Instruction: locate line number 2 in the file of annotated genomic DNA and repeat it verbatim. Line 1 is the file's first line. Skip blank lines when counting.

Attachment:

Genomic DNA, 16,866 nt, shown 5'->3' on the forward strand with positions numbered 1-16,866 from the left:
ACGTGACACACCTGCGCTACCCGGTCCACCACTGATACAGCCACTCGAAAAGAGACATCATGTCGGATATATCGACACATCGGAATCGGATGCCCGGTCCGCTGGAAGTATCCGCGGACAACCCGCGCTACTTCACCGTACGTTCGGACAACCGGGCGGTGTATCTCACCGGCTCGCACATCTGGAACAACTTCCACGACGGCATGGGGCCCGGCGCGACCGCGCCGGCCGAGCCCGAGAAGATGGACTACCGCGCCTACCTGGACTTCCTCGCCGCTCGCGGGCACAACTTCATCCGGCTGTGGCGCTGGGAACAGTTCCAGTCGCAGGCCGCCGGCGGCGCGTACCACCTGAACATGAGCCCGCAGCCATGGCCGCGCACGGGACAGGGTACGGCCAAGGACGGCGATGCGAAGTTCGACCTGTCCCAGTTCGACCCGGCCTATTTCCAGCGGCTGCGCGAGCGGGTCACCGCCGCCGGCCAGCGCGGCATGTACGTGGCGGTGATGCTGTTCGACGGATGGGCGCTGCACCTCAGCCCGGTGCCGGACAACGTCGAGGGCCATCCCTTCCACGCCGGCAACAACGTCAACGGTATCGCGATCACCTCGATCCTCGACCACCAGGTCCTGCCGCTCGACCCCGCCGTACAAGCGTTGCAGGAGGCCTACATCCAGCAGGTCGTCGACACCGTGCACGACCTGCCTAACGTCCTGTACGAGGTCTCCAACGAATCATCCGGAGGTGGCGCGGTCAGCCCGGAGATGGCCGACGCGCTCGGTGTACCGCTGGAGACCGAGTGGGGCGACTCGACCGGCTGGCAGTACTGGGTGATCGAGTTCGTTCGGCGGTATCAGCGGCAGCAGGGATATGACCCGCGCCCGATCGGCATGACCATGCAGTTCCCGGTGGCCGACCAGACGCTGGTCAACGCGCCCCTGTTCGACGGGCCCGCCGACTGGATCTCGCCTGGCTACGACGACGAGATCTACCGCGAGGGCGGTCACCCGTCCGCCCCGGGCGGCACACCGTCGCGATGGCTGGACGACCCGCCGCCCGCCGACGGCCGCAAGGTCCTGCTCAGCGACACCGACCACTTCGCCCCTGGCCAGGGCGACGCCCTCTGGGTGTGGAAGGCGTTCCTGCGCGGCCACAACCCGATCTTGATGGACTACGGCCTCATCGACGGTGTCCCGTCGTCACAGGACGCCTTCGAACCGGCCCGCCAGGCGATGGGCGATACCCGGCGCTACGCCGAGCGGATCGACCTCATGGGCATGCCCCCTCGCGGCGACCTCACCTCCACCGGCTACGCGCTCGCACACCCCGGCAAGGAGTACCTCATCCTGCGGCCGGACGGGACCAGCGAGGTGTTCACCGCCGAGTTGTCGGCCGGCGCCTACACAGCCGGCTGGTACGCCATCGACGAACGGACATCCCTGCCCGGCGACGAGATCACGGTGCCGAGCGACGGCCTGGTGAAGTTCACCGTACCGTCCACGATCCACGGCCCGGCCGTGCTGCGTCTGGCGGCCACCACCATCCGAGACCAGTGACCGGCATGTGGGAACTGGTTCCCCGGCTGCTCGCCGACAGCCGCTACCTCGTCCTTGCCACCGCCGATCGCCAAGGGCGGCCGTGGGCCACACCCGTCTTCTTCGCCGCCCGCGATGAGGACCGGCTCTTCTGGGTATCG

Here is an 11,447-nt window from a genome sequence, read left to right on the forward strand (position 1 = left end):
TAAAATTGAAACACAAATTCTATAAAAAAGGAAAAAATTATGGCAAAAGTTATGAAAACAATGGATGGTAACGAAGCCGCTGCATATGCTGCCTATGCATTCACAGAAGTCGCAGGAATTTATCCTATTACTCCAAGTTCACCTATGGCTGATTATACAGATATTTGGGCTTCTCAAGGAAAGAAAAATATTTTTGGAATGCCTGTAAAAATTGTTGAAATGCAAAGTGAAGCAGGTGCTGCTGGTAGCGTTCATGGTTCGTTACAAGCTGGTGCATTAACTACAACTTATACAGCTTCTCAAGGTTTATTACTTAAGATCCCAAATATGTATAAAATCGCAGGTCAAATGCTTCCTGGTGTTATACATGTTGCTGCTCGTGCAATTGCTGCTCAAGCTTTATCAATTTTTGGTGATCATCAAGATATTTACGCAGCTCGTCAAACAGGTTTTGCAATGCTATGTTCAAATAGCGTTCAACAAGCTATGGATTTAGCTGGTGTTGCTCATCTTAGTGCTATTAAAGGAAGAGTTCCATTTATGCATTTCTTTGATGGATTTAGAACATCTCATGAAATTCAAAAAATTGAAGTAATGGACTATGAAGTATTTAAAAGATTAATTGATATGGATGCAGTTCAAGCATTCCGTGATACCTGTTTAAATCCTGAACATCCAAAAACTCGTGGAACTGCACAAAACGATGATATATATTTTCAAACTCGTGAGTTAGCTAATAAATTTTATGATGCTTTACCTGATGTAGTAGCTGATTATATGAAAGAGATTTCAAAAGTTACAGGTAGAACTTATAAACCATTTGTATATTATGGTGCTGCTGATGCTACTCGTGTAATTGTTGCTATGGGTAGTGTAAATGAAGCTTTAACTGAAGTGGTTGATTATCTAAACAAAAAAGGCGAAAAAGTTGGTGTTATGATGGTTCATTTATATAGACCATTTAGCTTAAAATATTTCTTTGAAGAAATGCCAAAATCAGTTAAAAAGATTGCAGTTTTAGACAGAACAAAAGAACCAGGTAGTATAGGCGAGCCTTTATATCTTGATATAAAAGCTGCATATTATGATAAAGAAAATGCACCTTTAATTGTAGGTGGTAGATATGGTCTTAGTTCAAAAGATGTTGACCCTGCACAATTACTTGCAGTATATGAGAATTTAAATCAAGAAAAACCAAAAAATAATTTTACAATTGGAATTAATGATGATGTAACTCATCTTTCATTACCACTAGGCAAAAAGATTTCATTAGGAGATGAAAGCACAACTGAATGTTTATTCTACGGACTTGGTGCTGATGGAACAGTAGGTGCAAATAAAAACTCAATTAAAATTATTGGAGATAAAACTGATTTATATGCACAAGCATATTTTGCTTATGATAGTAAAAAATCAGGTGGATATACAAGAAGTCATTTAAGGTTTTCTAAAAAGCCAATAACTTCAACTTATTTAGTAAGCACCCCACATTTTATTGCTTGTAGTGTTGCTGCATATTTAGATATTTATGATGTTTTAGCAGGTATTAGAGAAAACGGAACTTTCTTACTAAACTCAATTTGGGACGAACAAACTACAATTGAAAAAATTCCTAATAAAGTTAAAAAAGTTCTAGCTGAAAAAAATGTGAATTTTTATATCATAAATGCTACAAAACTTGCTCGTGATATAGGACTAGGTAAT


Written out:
ACGTGACACACCTGCGCTACCCGGTCCACCACTGATACAGCCACTCGAAAAGAGACATCATGTCGGATATATCGACACATCGGAATCGGATGCCCGGTCCGCTGGAAGTATCCGCGGACAACCCGCGCTACTTCACCGTACGTTCGGACAACCGGGCGGTGTATCTCACCGGCTCGCACATCTGGAACAACTTCCACGACGGCATGGGGCCCGGCGCGACCGCGCCGGCCGAGCCCGAGAAGATGGACTACCGCGCCTACCTGGACTTCCTCGCCGCTCGCGGGCACAACTTCATCCGGCTGTGGCGCTGGGAACAGTTCCAGTCGCAGGCCGCCGGCGGCGCGTACCACCTGAACATGAGCCCGCAGCCATGGCCGCGCACGGGACAGGGTACGGCCAAGGACGGCGATGCGAAGTTCGACCTGTCCCAGTTCGACCCGGCCTATTTCCAGCGGCTGCGCGAGCGGGTCACCGCCGCCGGCCAGCGCGGCATGTACGTGGCGGTGATGCTGTTCGACGGATGGGCGCTGCACCTCAGCCCGGTGCCGGACAACGTCGAGGGCCATCCCTTCCACGCCGGCAACAACGTCAACGGTATCGCGATCACCTCGATCCTCGACCACCAGGTCCTGCCGCTCGACCCCGCCGTACAAGCGTTGCAGGAGGCCTACATCCAGCAGGTCGTCGACACCGTGCACGACCTGCCTAACGTCCTGTACGAGGTCTCCAACGAATCATCCGGAGGTGGCGCGGTCAGCCCGGAGATGGCCGACGCGCTCGGTGTACCGCTGGAGACCGAGTGGGGCGACTCGACCGGCTGGCAGTACTGGGTGATCGAGTTCGTTCGGCGGTATCAGCGGCAGCAGGGATATGACCCGCGCCCGATCGGCATGACCATGCAGTTCCCGGTGGCCGACCAGACGCTGGTCAACGCGCCCCTGTTCGACGGGCCCGCCGACTGGATCTCGCCTGGCTACGACGACGAGATCTACCGCGAGGGCGGTCACCCGTCCGCCCCGGGCGGCACACCGTCGCGATGGCTGGACGACCCGCCGCCCGCCGACGGCCGCAAGGTCCTGCTCAGCGACACCGACCACTTCGCCCCTGGCCAGGGCGACGCCCTCTGGGTGTGGAAGGCGTTCCTGCGCGGCCACAACCCGATCTTGATGGACTACGGCCTCATCGACGGTGTCCCGTCGTCACAGGACGCCTTCGAACCGGCCCGCCAGGCGATGGGCGATACCCGGCGCTACGCCGAGCGGATCGACCTCATGGGCATGCCCCCTCGCGGCGACCTCACCTCCACCGGCTACGCGCTCGCACACCCCGGCAAGGAGTACCTCATCCTGCGGCCGGACGGGACCAGCGAGGTGTTCACCGCCGAGTTGTCGGCCGGCGCCTACACAGCCGGCTGGTACGCCATCGACGAACGGACATCCCTGCCCGGCGACGAGATCACGGTGCCGAGCGACGGCCTGGTGAAGTTCACCGTACCGTCCACGATCCACGGCCCGGCCGTGCTGCGTCTGGCGGCCACCACCATCCGAGACCAGTGACCGGCATGTGGGAACTGGTTCCCCGGCTGCTCGCCGACAGCCGCTACCTCGTCCTTGCCACCGCCGATCGCCAAGGGCGGCCGTGGGCCACACCCGTCTTCTTCGCCGCCCGCGATGAGGACCGGCTCTTCTGGGTATCG